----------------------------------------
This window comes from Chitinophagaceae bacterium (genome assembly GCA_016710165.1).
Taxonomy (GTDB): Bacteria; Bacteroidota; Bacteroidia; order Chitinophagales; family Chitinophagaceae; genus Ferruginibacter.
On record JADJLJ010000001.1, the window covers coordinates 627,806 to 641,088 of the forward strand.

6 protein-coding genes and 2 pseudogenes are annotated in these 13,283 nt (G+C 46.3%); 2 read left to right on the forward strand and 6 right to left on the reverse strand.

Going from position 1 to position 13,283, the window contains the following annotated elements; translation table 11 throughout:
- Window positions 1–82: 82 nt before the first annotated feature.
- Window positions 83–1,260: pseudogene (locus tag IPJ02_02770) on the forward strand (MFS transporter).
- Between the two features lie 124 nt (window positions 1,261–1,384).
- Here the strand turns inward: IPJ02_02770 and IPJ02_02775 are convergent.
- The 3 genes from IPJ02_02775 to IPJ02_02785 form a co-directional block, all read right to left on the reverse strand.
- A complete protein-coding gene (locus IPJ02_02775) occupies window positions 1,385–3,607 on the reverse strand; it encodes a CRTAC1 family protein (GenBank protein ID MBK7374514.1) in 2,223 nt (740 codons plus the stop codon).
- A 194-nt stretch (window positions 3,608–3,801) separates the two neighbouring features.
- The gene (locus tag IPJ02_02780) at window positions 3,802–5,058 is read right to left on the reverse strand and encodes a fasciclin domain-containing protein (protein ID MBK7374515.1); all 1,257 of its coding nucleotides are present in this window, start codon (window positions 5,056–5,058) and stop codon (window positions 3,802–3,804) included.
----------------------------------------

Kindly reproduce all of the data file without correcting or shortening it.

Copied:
This window comes from Chitinophagaceae bacterium (genome assembly GCA_016710165.1).
Taxonomy (GTDB): Bacteria; Bacteroidota; Bacteroidia; order Chitinophagales; family Chitinophagaceae; genus Ferruginibacter.
On record JADJLJ010000001.1, the window covers coordinates 627,806 to 641,088 of the forward strand.

6 protein-coding genes and 2 pseudogenes are annotated in these 13,283 nt (G+C 46.3%); 2 read left to right on the forward strand and 6 right to left on the reverse strand.

Going from position 1 to position 13,283, the window contains the following annotated elements; translation table 11 throughout:
- Window positions 1–82: 82 nt before the first annotated feature.
- Window positions 83–1,260: pseudogene (locus tag IPJ02_02770) on the forward strand (MFS transporter).
- Between the two features lie 124 nt (window positions 1,261–1,384).
- Here the strand turns inward: IPJ02_02770 and IPJ02_02775 are convergent.
- The 3 genes from IPJ02_02775 to IPJ02_02785 form a co-directional block, all read right to left on the reverse strand.
- A complete protein-coding gene (locus IPJ02_02775) occupies window positions 1,385–3,607 on the reverse strand; it encodes a CRTAC1 family protein (GenBank protein ID MBK7374514.1) in 2,223 nt (740 codons plus the stop codon).
- A 194-nt stretch (window positions 3,608–3,801) separates the two neighbouring features.
- The gene (locus tag IPJ02_02780) at window positions 3,802–5,058 is read right to left on the reverse strand and encodes a fasciclin domain-containing protein (protein ID MBK7374515.1); all 1,257 of its coding nucleotides are present in this window, start codon (window positions 5,056–5,058) and stop codon (window positions 3,802–3,804) included.